The robots exclusion standard, also known more commonly as Robots.txt, is a text file present in the root directory of a website. The Robots.txt file is a convention created to direct the activity of search engine crawlers or web spiders. The file tells the search engine crawlers which parts to web and which parts to leave alone in a website, differing between what is viewable to the public and what is viewable to the creators of the website alone. A Robots.txt file is frequently used by search engines to categorize and archive web pages, or by webmasters to proofread source codes.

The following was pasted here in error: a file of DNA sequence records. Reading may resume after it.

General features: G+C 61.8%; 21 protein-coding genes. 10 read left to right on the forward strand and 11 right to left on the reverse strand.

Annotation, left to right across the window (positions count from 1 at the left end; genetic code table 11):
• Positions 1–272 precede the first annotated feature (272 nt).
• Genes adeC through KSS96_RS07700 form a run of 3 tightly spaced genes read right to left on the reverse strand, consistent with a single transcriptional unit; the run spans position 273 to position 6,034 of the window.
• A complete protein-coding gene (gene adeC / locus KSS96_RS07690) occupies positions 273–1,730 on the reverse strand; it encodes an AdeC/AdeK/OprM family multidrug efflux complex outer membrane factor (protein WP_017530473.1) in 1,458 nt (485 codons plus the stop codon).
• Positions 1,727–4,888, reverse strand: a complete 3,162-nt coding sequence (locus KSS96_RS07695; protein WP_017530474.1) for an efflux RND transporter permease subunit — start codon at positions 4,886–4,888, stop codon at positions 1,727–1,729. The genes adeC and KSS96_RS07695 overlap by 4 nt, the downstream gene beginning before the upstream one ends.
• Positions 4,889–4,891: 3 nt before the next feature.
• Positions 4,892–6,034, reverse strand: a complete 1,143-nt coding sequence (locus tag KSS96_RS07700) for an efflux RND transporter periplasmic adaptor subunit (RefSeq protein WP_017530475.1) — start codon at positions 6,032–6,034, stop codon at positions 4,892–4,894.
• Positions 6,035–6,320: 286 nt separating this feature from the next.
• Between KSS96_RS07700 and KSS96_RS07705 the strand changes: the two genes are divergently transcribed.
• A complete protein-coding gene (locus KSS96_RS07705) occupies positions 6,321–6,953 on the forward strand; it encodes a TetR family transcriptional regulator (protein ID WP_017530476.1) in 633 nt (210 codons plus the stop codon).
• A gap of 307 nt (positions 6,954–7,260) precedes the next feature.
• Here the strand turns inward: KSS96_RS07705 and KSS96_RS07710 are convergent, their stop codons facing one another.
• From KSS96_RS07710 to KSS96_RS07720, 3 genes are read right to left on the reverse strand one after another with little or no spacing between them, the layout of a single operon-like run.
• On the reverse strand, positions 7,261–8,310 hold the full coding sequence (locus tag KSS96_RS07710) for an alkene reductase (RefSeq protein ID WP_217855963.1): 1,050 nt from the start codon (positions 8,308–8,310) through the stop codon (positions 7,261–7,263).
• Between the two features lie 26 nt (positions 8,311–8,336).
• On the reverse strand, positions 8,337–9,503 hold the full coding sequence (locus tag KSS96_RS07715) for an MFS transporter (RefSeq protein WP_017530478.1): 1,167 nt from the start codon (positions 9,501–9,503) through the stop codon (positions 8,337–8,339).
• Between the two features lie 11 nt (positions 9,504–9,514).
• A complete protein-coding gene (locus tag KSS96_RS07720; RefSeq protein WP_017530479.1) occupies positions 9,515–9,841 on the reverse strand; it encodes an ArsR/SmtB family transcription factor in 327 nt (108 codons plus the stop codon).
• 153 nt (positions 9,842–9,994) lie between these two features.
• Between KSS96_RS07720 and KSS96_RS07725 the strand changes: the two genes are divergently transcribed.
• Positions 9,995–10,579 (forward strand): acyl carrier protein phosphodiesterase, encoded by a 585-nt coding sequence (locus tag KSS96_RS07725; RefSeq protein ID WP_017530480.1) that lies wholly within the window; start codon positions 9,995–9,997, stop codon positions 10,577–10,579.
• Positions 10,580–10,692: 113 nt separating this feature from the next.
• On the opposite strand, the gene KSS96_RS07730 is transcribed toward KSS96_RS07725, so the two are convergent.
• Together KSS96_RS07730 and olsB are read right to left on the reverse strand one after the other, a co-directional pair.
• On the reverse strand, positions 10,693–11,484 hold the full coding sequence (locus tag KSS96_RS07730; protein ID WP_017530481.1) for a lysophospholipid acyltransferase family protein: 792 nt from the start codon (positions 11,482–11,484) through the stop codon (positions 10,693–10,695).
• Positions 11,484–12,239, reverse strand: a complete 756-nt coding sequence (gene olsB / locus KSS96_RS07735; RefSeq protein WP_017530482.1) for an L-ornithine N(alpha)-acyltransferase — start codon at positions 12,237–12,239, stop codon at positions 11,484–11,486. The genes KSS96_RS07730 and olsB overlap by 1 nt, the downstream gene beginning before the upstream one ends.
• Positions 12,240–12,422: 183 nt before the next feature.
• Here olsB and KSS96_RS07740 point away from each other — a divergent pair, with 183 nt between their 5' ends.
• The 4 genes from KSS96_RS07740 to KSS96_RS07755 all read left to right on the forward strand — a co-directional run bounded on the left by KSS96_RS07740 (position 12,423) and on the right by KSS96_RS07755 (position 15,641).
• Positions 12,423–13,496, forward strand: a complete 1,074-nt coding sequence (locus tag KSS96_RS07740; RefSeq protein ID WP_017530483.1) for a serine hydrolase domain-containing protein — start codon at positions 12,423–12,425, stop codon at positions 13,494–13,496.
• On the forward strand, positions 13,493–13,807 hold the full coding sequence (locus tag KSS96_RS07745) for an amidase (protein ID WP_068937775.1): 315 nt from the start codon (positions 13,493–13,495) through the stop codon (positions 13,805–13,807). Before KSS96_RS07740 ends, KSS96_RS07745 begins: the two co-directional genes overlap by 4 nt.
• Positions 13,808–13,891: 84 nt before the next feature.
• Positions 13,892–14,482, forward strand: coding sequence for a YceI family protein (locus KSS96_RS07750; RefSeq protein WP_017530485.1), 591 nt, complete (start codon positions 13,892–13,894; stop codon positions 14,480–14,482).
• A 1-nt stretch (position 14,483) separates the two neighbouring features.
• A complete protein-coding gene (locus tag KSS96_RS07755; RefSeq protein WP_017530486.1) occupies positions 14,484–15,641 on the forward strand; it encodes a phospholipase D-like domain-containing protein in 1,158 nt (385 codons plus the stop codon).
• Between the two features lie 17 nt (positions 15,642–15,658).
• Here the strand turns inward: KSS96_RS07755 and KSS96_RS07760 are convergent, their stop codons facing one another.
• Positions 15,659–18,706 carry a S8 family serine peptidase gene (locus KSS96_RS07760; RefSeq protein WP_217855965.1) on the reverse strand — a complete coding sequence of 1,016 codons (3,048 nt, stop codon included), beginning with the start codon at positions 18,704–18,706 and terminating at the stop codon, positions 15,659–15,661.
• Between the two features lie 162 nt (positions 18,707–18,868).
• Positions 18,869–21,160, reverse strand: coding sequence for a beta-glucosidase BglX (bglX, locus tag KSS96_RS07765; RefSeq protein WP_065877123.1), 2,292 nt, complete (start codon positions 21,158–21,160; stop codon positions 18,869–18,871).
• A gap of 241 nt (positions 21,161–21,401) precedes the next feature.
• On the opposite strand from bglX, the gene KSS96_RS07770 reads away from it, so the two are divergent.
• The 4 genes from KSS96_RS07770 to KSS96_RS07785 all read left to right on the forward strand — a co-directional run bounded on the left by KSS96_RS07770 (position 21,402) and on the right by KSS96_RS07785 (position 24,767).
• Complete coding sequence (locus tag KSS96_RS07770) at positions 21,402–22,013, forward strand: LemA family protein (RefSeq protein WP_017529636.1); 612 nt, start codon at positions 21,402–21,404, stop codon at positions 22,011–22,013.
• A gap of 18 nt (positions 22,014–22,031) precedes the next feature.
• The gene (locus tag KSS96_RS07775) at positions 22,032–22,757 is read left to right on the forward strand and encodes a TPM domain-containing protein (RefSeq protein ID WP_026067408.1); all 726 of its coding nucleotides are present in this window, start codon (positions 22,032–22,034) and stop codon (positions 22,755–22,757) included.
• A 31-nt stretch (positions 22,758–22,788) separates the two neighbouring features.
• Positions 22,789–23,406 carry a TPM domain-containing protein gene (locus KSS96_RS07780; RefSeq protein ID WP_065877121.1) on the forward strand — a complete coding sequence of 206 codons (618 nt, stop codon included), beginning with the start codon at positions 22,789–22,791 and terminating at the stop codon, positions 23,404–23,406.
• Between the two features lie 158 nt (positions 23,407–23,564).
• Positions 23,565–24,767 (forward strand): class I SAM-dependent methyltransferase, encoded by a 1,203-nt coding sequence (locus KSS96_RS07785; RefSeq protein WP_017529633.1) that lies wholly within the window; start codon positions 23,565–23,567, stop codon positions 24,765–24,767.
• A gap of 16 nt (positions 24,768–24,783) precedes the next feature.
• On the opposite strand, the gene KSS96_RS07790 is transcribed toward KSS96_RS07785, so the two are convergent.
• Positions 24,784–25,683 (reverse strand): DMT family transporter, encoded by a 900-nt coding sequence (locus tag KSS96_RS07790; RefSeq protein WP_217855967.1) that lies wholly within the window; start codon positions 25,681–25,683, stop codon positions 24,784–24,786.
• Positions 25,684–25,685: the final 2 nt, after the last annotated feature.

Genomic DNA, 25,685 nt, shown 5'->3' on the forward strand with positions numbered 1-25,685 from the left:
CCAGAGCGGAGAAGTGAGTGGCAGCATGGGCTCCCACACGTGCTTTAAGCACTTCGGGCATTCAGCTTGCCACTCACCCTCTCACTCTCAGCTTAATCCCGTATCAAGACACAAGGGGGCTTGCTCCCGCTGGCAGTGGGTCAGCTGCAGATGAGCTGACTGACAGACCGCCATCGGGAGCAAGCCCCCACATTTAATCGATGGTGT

The Robots.txt file of a website will work when it is used as a request to specific robots to ignore directories or files specified within the Robots.txt file. Websites with sub-domains generally need a Robots.txt file for each sub-domain, all so that information that is not viewable to the public is not picked for a keyword search. It also heightens the keyword density of the actual web page text, and keeps visitors from coming across misleading or irrelevant to the keyword searches. Robot.txt protocols are simply advisory though. There is no law requiring websites to have Robot.txt files, or to use them on their web pages.